The Depository Trust & Clearing Corporation (DTCC) is a USA-based clearing house that provides clearing and settlement services for a range of financial instruments, including equities, bonds, and derivatives. 

In Europe, Euroclear and Clearstream provide many of these same clearing and settlement services for the EU, while the Hong Kong Exchanges and Clearing Limited (HKEX) serves that function in the Asian markets.

LCH.Clearnet out of the UK is one of the largest clearing houses in the world. It provides clearing and settlement services for various financial instruments, including interest rate swaps, credit default swaps, and commodities.

CME Group, another USA-based clearing house, is one of the largest futures exchanges in the world and provides clearing and settlement services for futures and options contracts on commodities, currencies, and interest rates.

Hong Kong Skyline

How to access Clearing House services

Access to clearing house services typically requires membership in the clearing house, and the requirements for membership can vary significantly depending on the clearing house and the type of financial instrument being cleared.

Typically, however, becoming a member of a clearing house requires a financial institution to meet certain criteria, such as having sufficient financial resources, demonstrating operational capabilities, and meeting certain regulatory requirements. 

The process can be complex and time-consuming and may involve a detailed application process, due diligence checks, and ongoing compliance requirements.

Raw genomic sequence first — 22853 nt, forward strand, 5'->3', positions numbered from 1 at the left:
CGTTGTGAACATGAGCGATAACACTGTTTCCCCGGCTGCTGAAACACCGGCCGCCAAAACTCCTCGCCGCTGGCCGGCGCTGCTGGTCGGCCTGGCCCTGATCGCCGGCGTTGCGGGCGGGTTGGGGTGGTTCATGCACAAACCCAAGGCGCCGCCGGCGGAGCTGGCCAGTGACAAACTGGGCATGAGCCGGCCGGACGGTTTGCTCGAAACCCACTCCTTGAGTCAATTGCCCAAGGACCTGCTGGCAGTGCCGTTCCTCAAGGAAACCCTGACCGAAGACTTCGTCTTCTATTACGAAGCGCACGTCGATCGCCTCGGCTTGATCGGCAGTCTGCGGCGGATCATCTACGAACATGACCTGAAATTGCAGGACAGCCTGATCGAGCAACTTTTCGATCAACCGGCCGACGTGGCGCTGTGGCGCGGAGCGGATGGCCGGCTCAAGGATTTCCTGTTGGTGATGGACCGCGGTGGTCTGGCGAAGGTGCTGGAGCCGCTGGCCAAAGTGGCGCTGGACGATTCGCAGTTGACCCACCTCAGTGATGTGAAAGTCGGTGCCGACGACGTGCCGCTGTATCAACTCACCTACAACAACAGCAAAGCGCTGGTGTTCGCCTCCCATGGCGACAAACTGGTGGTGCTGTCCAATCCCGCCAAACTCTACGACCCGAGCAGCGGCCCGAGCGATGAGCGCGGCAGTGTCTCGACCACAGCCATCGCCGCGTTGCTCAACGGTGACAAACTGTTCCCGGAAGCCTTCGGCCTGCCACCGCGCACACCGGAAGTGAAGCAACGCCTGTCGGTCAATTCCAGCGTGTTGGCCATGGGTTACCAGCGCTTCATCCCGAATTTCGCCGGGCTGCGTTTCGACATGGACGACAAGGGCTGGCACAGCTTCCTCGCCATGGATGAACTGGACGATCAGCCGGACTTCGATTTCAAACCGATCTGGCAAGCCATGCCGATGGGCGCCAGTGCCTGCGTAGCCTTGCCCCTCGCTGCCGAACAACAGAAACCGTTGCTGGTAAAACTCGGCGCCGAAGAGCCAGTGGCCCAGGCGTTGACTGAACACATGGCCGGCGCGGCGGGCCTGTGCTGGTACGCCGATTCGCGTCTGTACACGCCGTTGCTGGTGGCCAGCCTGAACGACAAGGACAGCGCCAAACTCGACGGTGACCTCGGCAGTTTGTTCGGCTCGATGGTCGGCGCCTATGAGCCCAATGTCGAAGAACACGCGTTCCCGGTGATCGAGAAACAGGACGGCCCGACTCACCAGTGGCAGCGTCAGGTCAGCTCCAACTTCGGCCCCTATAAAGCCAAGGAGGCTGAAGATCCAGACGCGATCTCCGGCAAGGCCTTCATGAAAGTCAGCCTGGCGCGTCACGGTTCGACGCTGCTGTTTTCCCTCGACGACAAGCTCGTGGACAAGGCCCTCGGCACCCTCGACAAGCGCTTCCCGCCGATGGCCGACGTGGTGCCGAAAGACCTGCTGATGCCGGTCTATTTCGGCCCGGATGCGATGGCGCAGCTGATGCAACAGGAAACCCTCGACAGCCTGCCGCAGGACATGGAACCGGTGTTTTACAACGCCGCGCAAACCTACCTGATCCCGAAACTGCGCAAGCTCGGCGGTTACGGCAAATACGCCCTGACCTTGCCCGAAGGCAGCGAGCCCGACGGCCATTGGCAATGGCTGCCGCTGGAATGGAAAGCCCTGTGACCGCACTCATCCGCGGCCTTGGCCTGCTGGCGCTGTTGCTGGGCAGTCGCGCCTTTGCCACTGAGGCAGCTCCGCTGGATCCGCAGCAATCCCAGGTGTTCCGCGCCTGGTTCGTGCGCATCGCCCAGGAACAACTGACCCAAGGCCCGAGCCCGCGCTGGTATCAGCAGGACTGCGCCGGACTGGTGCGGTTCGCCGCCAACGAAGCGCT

Access to these services is generally limited to regulated financial institutions, such as banks, brokers, and other financial intermediaries approved for membership in the clearing house. However, some clearing houses may also offer services to non-financial firms or individuals, depending on the nature of the financial instrument being cleared and settled.

Once a financial institution is a member of a clearing house, it can access the clearing house’s services for clearing and settling financial transactions. 

This may involve submitting trades to the clearing house for clearance and settlement, posting collateral to meet margin requirements, and complying with other operational and regulatory requirements.

Clearing House Regulations and oversight

Regulatory oversight of clearing houses typically involves regular monitoring and assessment of the clearing house’s financial resources, risk management procedures, and operational capabilities. Authorities may also conduct stress tests and other assessments to evaluate its ability to withstand market disruptions.

These regulations and oversight are designed to ensure that clearing houses operate safely and have adequate resources and risk management procedures to protect the financial system if something were to go wrong.